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For most people, “climbing the walls” connotes anxiety. For Dawson Jacobs, climbing the walls comes naturally. By age 7, he had already developed a talent for the Spider-man behavior.
“If we were on vacation anywhere, if there was just a straight brick wall, like in Charleston, S.C., he would literally just start walking up it,” said his mother, Donya. “So he’s always had that climbing, I say ability or skill. If it was a flat wall, he would find some little groove in it and shimmy his way up. When we were on vacation with other family members they would be scared for him.”
His mom and dad, Dean, and big sister were used to it. Donya would just shrug and say, “Oh, he always does that.”
Since then he has developed his affinity for verticality and made himself one of the top young boulderers in the country. Last month, he won a divisional USA Climbing competition in Charlotte and this weekend he travels with his family to the USA Climbing Youth National Championship in Salt Lake City, where he will compete with about 50 other climbers in his 15-16 age group.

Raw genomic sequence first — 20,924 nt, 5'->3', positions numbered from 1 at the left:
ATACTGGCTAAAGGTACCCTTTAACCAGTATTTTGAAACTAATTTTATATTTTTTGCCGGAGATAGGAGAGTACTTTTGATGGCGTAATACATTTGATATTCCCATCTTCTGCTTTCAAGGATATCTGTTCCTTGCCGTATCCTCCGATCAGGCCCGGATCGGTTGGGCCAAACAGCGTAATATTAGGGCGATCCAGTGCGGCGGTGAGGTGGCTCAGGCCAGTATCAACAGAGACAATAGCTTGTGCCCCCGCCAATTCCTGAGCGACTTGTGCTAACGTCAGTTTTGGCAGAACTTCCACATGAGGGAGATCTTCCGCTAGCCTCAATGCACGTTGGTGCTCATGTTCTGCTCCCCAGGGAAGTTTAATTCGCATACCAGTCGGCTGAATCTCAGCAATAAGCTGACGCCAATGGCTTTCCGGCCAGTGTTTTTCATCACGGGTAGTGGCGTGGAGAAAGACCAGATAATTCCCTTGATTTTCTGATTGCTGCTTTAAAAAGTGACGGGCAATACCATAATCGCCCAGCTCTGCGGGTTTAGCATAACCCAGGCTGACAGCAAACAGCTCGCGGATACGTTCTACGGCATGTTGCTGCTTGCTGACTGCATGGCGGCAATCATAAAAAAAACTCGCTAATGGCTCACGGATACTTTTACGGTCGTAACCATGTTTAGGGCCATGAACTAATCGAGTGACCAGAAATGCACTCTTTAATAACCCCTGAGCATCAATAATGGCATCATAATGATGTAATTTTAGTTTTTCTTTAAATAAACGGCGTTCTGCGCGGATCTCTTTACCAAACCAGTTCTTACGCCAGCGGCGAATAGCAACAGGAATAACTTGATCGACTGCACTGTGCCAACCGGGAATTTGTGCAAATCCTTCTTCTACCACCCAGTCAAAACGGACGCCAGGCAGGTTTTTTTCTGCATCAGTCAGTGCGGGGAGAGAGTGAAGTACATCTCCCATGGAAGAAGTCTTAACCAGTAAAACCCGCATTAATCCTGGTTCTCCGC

Dawson lives with his parents at the family’s bed and breakfast, the Pines Country Inn, in the Little River community of eastern Transylvania County. His sister, Dahlia, attends Columbia (S.C.) International University, a Bible college and seminary. Between homeschooling, volunteering at Team ECCO Ocean Center and Aquarium and bouldering workouts, Dawson also works as the inn’s “official lawn boy,” as his mother describes it.
Although the 16-year-old practices and competes with a youth bouldering team in Brevard, most of his training is solo, either at home and in the gym. What he loves about the sport is getting outside and climbing real boulders.
During the USA Climbing competitions, climbers get four minutes to study a “route” and attempt to climb to the top. Each hold is worth a certain number of points — the higher the hold the greater the point value. To reach the top of the wall is to “send” the route.
At the divisionals Jan. 14-15, Dawson competed with 40 other climbers in his age group. He won the Charlotte division — one of eight that day across the U.S. — and punched his ticket for the nationals.
“Everybody else climbed the routes but nobody was actually able to send the route because these were really hard routes,” he said. “The routes they used for us were actually the same routes they used for the next category up, which is 17 and 18. I sent the last route on the second day.” To do that, he had to spring completely off the wall to another spot on the wall. And yes, the sport does involve a lot of trial and error.
“I fall more than I don’t fall,” he said.
He’s looking forward to the recreational climbing outdoors as much as the indoor competition. Climbers plan to challenge the boulders at Joe’s Valley, a popular bouldering destination a couple hours from Salt Lake City, during a side adventure.